If anyone followed me around in the car this week they would think I had gone quite mad. I have been stopping, hopping out and taking photos even more than usual, and I don’t just raise my camera and shoot away – I cross the road to my chosen subject and smell. I breathe in the most heavenly perfumes, wonderful old fashioned scents, and if I draw a blank and there is no fragrance I am extremely disappointed.
You see, I have become a little obsessed with roses this month.
It’s hard not to be, they grow like weeds here, the climate suits them perfectly and they scramble over walls and up the sides of houses.
Red roses are the flowers of love, a symbol that started way back with the ancient Greeks where it was tied to Aphrodite, or Venus, the goddess of love. Throughout the centuries, the red rose has remained the ultimate symbol of passionate affection.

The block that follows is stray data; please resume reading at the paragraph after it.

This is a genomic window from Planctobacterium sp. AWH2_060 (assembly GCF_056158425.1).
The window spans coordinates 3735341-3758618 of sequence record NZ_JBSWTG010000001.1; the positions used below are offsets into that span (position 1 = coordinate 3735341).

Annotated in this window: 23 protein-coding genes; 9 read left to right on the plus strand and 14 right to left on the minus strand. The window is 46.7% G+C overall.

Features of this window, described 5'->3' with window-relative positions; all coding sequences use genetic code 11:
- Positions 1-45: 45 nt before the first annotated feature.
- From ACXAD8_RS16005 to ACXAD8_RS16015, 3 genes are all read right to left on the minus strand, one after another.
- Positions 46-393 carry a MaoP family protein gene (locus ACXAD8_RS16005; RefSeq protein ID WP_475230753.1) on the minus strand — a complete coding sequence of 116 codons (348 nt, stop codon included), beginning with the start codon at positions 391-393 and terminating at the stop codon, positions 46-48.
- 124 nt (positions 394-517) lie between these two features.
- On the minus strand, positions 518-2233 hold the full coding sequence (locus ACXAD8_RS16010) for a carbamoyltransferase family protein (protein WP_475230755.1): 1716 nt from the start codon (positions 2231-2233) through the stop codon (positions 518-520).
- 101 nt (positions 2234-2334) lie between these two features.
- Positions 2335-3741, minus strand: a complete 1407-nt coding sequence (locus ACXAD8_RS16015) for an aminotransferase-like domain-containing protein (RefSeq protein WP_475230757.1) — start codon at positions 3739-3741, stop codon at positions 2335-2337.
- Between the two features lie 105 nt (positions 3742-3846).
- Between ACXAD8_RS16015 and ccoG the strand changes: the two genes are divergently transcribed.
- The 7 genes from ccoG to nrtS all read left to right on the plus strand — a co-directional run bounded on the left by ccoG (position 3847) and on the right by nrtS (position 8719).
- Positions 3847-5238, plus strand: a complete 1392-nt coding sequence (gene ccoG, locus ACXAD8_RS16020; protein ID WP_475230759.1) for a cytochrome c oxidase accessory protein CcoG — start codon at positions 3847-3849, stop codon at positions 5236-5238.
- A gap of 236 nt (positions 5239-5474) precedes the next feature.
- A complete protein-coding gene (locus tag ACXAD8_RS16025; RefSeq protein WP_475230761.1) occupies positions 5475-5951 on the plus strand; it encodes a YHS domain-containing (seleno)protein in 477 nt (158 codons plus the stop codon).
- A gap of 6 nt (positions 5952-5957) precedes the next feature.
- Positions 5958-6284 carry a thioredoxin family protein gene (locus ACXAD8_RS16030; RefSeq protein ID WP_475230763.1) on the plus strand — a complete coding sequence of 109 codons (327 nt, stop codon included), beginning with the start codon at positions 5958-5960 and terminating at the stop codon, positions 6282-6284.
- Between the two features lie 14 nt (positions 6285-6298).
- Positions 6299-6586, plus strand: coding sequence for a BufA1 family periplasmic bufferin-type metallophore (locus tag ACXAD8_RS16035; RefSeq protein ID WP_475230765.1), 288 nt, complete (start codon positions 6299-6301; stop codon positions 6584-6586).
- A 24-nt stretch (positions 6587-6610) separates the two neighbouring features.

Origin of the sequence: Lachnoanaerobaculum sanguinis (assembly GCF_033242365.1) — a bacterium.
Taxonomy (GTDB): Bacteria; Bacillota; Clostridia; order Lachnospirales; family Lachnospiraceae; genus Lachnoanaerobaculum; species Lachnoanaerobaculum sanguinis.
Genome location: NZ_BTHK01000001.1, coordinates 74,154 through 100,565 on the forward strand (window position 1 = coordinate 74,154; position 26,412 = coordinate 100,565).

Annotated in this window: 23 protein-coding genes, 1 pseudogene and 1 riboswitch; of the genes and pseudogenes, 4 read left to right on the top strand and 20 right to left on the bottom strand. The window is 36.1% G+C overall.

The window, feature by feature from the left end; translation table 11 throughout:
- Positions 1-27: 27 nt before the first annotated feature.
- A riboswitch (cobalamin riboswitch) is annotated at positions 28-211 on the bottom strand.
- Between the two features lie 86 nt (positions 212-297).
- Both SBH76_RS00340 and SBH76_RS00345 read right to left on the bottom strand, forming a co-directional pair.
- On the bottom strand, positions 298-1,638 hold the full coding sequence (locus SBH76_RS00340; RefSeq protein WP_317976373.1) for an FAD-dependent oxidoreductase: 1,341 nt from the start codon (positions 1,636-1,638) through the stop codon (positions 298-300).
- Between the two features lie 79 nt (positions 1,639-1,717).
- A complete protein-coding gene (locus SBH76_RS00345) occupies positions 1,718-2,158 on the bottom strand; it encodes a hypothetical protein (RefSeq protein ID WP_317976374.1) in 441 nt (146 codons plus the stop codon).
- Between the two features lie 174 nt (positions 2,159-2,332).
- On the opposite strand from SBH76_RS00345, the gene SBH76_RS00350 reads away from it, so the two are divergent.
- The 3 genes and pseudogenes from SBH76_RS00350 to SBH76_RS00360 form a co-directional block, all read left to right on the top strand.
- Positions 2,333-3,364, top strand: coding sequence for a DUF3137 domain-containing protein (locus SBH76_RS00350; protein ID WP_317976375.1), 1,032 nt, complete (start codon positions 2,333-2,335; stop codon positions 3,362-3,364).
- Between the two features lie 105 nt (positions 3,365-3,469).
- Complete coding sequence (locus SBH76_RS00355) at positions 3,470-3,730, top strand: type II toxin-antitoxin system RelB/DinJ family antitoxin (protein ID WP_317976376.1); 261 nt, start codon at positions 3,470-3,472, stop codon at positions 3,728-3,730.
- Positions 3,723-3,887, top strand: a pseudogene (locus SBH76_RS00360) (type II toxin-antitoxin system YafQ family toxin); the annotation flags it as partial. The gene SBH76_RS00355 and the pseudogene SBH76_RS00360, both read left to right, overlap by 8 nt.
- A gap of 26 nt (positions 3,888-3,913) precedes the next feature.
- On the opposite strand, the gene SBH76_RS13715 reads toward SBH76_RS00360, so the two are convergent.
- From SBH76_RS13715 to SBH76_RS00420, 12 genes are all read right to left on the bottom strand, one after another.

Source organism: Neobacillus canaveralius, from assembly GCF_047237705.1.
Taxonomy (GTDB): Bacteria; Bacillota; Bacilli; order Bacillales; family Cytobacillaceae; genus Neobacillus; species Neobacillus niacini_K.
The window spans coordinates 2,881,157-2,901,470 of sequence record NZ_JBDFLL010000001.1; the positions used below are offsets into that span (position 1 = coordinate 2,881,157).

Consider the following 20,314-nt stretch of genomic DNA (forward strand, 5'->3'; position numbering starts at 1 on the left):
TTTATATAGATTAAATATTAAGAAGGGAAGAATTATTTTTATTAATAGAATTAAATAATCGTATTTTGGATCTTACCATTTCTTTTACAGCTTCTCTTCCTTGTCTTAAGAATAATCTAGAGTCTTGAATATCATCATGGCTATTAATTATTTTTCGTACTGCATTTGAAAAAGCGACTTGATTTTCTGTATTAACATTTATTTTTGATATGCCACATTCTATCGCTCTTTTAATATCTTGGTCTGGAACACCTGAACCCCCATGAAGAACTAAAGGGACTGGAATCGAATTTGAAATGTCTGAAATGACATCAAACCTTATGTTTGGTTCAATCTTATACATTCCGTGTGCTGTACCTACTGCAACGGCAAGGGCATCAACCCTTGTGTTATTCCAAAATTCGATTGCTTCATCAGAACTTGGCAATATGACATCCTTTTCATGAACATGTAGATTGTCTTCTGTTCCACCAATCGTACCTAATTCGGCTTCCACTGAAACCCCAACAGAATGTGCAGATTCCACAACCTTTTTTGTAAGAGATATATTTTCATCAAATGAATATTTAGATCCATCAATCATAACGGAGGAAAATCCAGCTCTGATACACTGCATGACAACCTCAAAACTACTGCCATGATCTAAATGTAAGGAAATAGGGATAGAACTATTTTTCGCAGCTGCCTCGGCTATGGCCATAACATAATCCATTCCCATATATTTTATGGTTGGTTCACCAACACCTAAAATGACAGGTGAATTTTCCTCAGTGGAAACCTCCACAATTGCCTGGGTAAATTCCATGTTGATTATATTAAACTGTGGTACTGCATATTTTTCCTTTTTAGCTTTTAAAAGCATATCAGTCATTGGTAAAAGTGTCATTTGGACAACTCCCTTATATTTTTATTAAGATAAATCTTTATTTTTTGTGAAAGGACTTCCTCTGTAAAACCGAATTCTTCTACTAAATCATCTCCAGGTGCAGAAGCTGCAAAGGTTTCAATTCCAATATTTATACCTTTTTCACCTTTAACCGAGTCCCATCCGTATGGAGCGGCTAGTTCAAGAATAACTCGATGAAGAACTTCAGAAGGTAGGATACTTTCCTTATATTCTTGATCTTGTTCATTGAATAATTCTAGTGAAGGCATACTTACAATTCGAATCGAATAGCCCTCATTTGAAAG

A true compliment in England is to describe a girl as an ‘English rose’. It’s a description associated with English culture and given to a girl of traditionally fair complexion, with a natural radiant beauty.
In fiction the term ‘English rose’ is found in a comic opera, ‘Merrie England’ written by Basil Hood in 1902. He describes a garden where ‘women are the flowers’ and in which ‘the sweetest blossom’ or ‘fairest queen’ is ‘the perfect English rose’.
Perhaps as I wander around the garden this evening I shall find a flower that best describes each of our children so long as I don’t come across a particularly thorny rose – ‘a thorn in one’s side’ – an expression for someone or something that continually causes problems!